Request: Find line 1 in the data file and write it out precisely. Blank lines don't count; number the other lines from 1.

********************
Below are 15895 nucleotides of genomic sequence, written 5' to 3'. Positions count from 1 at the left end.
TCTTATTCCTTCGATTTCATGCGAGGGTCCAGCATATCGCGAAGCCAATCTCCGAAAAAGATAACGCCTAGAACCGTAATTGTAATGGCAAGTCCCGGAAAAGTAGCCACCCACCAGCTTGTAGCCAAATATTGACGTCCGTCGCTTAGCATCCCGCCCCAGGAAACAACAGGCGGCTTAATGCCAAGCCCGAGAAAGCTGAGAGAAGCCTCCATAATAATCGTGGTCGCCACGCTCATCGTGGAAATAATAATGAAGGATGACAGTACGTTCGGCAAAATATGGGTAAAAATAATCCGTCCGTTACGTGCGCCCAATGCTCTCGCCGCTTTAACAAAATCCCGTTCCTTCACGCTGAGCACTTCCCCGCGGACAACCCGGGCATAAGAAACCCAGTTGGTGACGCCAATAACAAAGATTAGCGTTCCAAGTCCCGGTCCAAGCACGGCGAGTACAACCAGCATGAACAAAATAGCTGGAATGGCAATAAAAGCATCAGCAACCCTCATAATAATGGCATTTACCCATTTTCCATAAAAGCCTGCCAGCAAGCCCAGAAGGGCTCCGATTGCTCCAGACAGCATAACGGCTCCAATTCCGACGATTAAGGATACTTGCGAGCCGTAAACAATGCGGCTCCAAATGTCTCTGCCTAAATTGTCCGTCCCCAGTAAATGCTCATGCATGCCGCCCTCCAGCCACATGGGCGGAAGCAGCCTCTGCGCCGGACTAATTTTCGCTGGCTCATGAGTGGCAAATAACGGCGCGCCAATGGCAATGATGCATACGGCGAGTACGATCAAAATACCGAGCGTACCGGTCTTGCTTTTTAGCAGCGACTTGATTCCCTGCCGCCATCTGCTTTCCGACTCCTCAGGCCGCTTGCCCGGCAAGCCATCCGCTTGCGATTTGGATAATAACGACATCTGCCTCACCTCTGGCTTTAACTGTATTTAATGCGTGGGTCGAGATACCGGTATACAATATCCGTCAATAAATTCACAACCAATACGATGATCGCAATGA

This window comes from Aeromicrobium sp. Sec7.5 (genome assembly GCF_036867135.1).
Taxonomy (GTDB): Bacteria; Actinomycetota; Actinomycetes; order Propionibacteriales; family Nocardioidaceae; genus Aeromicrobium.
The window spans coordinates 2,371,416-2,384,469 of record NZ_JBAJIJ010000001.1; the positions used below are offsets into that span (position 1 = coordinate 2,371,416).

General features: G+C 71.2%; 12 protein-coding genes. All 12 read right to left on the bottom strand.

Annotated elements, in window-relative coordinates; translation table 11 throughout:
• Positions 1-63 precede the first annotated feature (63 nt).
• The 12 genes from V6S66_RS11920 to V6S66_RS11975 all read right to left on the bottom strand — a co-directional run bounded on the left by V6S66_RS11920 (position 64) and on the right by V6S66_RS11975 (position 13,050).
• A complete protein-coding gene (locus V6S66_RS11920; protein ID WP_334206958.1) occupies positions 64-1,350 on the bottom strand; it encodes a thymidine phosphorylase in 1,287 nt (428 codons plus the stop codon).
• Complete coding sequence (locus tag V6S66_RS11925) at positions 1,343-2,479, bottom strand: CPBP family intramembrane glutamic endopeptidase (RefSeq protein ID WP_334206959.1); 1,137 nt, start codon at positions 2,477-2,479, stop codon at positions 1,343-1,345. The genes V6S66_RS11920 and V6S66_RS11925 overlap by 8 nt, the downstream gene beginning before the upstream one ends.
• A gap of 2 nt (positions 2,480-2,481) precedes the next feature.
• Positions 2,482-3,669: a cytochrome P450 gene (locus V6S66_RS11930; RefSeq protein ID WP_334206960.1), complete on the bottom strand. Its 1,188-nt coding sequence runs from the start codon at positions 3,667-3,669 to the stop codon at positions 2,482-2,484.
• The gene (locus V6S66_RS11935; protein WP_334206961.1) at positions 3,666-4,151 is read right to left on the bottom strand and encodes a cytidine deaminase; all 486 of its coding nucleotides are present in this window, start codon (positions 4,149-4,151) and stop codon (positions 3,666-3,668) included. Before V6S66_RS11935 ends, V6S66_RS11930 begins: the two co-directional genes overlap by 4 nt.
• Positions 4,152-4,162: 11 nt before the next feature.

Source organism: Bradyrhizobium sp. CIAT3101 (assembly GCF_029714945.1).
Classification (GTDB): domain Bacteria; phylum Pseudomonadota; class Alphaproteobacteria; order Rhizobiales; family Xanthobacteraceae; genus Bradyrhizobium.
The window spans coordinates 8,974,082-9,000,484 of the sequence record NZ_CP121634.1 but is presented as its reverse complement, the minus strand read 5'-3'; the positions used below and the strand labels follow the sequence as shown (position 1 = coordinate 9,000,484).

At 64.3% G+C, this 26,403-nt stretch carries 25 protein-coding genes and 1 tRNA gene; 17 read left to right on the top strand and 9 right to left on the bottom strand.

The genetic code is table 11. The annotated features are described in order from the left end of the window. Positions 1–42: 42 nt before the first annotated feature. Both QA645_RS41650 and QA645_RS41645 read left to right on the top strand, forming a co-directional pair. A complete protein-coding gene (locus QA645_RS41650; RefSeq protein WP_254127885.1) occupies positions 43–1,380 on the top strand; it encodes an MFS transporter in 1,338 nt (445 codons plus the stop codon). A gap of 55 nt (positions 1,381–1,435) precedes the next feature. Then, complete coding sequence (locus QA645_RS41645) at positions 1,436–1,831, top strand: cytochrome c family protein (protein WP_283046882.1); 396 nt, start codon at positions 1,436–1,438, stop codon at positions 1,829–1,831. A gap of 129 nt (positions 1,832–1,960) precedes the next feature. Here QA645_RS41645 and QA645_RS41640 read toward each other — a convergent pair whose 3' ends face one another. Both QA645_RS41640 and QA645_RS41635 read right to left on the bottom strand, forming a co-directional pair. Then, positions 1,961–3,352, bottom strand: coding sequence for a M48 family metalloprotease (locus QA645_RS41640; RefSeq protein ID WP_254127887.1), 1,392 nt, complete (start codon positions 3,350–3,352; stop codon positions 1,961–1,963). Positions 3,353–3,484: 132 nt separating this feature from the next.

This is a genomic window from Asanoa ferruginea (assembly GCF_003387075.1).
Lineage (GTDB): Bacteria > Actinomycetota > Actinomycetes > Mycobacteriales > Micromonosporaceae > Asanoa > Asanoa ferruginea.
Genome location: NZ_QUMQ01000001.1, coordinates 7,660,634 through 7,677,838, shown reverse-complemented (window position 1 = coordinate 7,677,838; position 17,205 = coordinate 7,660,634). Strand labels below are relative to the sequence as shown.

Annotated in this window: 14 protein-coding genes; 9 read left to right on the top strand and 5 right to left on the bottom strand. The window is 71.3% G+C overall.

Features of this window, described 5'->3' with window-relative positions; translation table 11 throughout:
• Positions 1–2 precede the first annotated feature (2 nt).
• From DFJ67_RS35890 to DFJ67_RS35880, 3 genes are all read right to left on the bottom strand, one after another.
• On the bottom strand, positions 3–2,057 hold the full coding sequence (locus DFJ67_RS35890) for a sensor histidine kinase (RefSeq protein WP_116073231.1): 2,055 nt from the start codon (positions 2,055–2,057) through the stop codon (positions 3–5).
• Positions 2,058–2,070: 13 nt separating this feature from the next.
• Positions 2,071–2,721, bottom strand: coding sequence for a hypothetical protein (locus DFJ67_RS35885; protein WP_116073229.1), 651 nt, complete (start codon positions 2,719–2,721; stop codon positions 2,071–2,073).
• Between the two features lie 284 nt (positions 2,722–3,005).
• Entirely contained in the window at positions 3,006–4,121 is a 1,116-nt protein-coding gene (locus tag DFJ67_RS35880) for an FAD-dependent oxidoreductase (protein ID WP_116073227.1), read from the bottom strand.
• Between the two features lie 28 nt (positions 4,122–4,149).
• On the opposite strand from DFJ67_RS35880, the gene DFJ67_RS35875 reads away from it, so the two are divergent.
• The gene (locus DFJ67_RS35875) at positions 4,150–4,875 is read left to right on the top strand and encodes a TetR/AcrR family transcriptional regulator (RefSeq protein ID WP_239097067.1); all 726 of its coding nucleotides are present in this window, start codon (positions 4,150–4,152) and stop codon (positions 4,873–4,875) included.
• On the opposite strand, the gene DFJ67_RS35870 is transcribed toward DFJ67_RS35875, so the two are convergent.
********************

Below are 15895 nucleotides of genomic sequence, written 5' to 3'. Positions count from 1 at the left end.